The final cause of the ends of constitutional law involves the purpose of constitutional interpretation, that is, whether the judge adopts an originalist or non-originalist decisionmaking approach. An originalist approach aims at arriving at interpretations of the Constitution that comport with what the framers and ratifiers intended. A non-originalist approach believes that constitutional decisionmaking should also reflect concepts of justice and social policy that are not necessarily part of what the framers and ratifiers intended. In this view, permissible ends of judicial interpretation are decisions that make certain desirable consequences more likely or make certain undesirable consequences less likely. This issue is related to how one should interpret that part of the preamble which states, "We the People of the United States . . . do ordain and establish this Constitution for the United States of America." As noted at ß 8.4.1, from an originalist perspective, four goals of the framing and ratifying generation were critical: civil peace; material prosperity through economic growth; scientific progress; and rational liberty. These ends are reflected in the specific goals stated in the preamble to "establish Justice, insure domestic Tranquility, provide for the common defence, promote the general Welfare, and secure the Blessings of Liberty to ourselves and our Posterity."
Whether the Court has succeeded in the effort to advance appropriate constitutional ends depends in part on the eye of the beholder because it depends on the beholder's views about the process of constitutional interpretation. As discussed in Chapters 5, 6, and 7, within the ambit of American jurisprudence a number of different views are possible, and can be found in Supreme Court opinions on such things as what material is relevant in the process of constitutional interpretation, how to weigh the various kinds of relevant materials, and what techniques of reasoning to employ in deciding constitutional cases, given the proper ends of constitutional interpretation.
The Justices, speaking for themselves, a plurality, or a majority, often identify in their opinions some value or end judged to be a desirable consequence of the decision or an undesirable consequence of deciding otherwise. Sometimes such consequences are acknowledged to be influential in the Page 243 interpretation process, typically by relating them to purposes of the framers and ratifiers or to some constitutional text. Other times, however, the reference is not identified as a factor that influenced interpretation or application. Even so, the consequence can be regarded as a final cause of decisionmaking because it is presented as something toward which or away from which the decision tends. A practical impact of this fact is that it behooves advocates before the Court always to consider the value of identifying what consequences or values may hinge on the decision, regardless of how well that can be worked into the advocate's formal argumentation on constitutional meaning.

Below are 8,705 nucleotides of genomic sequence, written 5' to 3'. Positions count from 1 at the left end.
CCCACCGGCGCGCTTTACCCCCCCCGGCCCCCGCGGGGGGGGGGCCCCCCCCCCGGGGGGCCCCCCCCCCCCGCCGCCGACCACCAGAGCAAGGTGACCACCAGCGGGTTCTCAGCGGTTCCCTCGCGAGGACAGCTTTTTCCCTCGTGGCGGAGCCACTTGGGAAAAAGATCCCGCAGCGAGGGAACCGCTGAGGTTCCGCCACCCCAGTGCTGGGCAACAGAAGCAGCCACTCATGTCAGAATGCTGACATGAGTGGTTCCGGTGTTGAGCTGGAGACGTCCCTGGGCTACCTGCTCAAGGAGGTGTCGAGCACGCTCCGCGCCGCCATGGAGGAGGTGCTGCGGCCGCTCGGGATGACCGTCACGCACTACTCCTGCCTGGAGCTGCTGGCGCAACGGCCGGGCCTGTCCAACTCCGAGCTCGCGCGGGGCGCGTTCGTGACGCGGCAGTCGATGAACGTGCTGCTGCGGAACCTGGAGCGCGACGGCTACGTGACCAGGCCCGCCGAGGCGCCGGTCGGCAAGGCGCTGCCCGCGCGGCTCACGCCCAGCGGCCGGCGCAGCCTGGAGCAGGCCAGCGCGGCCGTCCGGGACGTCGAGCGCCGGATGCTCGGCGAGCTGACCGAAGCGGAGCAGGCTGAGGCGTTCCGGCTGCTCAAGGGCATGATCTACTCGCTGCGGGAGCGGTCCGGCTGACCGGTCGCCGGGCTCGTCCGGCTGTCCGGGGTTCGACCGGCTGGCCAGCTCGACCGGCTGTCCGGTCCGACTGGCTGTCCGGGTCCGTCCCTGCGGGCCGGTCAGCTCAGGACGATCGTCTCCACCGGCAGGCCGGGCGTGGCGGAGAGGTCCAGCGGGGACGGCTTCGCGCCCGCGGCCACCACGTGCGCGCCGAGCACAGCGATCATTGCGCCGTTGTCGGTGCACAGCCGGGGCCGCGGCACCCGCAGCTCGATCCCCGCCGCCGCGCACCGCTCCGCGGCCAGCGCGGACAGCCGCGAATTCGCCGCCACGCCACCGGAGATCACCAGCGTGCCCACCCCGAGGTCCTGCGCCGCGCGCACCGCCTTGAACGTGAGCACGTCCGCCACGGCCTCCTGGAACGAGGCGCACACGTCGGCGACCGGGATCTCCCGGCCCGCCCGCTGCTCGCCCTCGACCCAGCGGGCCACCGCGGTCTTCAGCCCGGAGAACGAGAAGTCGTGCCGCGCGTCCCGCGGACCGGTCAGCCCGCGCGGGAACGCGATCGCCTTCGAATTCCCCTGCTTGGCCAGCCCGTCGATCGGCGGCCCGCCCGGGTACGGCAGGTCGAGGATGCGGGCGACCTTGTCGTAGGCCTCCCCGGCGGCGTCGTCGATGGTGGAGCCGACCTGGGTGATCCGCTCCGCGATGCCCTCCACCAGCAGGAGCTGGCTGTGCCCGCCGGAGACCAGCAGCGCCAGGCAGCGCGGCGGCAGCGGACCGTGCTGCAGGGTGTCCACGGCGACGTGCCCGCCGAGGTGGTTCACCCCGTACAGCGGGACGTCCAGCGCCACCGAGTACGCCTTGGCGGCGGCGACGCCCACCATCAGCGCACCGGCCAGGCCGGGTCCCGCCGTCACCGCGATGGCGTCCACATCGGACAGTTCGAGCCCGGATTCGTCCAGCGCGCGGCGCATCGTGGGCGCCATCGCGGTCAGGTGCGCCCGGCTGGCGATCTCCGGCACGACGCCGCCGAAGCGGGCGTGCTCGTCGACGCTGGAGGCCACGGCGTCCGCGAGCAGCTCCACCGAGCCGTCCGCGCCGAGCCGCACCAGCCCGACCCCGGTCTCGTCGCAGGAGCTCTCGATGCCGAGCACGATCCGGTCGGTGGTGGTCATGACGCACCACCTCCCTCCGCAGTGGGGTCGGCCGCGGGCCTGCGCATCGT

No attempt has been made in this Chapter to present an exhaustive list of consequences referred to as ends by the Justices. That is dealt with more completely in consideration of individual cases in Part IV. On the other hand, there are enough references in Chapter 8 to make clear the considerable extent to which constitutional decisionmaking has included reference to values or consequences, some of which are not explicit in constitutional text, context, or history, but which derive from practice, precedent, or prudential considerations. In total, the Court's constitutional decisionmaking, considering all of its various causes, forms a philosophy or jurisprudence that reflects the Court's view on the principles or ends that our democratic society embodies, or, as discussed at ß 8.4.2, from a non-originalist perspective should embody, in its culture, as reflected in its legal system.